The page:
Using Magnesium Supplements: A Syngap Community Discussion

Why write an article about magnesium supplements?

What is magnesium? ‍

  • Magnesium is a mineral, an essential macronutrient that plays important roles in the body, such as supporting muscle and nerve function and energy production. The multiple benefits of magnesium are outlined in articles like this from Healthline, which tells us it “helps regulate neurotransmitters, which send messages throughout your brain and nervous systems.” An important nutrient for sure.
  • Magnesium is obtained mainly by eating a healthy diet with a variety of foods. Some magnesium-rich foods include nuts and seeds, beans and legumes, dairy products, whole grains, and veggies/ leafy greens. (And dark chocolate!) But if diet alone isn’t providing an adequate amount, some look to supplements.
  • There are at least 11 types of magnesium. Different types regulate different bodily systems and reactions. What stood out for me were the first two items listed in the article: synthesizing protein and nerve function. Both of these areas are directly impacted by the SYNGAP1 gene and the SynGAP protein, primary roots of the symptoms in Syngapian children and adults.
  • So, one can see how an adequate amount of magnesium is important for someone with SYNGAP1 and why caregivers are talking about magnesium supplements to help with this.

A note on the laxative properties of magnesium

Highlights of the discussion

What is CALM?

SRF Community Discussion

Some of the discussion that followed:

  • Many parents agreed that magnesium, both CALM and other formulations, has been quite useful in relieving constipation. Some have given up other products in exchange for CALM. The gummies have worked well for some, and the liquid has been recommended by others.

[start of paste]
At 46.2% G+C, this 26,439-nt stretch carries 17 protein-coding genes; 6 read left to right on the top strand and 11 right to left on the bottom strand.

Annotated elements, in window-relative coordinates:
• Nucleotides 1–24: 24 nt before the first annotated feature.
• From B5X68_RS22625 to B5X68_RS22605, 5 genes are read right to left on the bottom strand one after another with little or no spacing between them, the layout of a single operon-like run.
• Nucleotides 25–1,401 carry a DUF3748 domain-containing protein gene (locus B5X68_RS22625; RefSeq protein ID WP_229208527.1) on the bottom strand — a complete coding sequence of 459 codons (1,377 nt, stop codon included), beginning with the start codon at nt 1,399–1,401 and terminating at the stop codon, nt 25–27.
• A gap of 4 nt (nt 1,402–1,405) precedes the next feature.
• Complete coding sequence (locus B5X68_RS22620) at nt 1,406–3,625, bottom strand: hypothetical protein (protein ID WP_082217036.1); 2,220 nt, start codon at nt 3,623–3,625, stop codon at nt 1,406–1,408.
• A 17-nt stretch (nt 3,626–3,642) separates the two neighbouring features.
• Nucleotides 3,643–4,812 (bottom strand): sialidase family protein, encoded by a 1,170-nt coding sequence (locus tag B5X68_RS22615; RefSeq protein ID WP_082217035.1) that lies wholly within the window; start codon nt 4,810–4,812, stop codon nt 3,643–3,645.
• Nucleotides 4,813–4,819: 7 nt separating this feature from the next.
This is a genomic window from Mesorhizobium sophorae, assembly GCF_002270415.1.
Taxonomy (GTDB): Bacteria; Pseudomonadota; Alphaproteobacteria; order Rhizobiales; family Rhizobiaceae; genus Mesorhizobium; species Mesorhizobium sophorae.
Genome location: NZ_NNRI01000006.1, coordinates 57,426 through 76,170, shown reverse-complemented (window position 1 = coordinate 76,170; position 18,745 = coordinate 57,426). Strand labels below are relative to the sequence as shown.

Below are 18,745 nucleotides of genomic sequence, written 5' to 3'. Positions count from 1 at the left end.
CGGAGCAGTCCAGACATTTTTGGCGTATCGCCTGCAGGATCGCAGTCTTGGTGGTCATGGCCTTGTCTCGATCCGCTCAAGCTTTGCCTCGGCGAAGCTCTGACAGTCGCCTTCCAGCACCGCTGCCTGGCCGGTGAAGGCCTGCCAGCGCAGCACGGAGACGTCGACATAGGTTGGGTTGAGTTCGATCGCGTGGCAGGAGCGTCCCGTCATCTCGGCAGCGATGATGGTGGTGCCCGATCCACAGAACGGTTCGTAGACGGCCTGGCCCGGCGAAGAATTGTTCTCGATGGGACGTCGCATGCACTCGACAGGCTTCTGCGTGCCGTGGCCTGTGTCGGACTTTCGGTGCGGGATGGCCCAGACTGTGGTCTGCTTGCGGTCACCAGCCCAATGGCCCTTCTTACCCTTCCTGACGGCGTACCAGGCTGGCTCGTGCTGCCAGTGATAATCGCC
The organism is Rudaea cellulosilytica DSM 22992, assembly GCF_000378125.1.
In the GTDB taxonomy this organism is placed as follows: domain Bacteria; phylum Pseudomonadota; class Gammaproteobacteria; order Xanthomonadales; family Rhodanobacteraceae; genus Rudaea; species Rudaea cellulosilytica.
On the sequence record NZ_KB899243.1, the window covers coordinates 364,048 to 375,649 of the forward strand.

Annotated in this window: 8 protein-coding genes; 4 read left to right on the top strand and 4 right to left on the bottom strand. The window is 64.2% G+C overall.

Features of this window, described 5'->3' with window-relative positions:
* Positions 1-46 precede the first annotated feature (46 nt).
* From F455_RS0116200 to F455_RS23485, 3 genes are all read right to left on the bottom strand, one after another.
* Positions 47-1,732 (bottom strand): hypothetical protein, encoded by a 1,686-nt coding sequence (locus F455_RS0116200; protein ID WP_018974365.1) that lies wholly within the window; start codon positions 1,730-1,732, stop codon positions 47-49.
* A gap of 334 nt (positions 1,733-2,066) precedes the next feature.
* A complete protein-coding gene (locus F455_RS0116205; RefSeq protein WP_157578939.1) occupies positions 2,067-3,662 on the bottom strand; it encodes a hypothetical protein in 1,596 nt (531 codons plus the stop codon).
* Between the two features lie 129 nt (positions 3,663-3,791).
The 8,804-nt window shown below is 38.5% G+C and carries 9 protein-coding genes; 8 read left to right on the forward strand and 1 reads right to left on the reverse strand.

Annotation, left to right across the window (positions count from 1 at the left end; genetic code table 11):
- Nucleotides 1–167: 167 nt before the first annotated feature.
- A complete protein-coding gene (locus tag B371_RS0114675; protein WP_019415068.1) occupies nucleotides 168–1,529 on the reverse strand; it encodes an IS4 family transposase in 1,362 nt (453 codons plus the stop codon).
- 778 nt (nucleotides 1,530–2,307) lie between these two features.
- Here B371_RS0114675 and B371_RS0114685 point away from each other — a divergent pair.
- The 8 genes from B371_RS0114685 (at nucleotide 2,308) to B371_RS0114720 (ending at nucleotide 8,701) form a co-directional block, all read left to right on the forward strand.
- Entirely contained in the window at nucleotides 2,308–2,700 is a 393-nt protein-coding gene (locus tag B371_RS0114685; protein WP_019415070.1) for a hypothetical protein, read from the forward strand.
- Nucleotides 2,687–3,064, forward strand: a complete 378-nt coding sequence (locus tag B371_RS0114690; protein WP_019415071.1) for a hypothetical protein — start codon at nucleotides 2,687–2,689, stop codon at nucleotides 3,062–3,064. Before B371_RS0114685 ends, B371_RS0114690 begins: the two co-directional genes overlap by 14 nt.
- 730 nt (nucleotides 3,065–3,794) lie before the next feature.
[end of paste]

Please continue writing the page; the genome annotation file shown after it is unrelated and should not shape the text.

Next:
• There are different CALM products, some for adults and some for kids. Some have melatonin for sleep, others don’t. Always read the labels and suggested dosing per age/population.
  • CALM may or may not be the right magnesium formula for those on a ketogenic diet, as some Syngapians are for seizure control. As with anything on something as specific as keto, please discuss with your healthcare professionals before adding or changing anything.
  • One mom who gives her child ¼ tsp magnesium oxide each morning said it was a “game changer for pooping on the toilet.” (The toilet!)
  • However, another mom found CALM produced foamy looking stools. Eventually it was discovered that her child was magnesium deficient and they began using a liquid ionic magnesium supplement. They have noted good results.
  • Whether the CALM brand is used or another magnesium supplement, the benefits for both sleep and regularity have been experienced by many Syngapians. We hope those in the SRF FaceBook group will continue to share their experiences via the page.

Other over the counter options

Wrap Up

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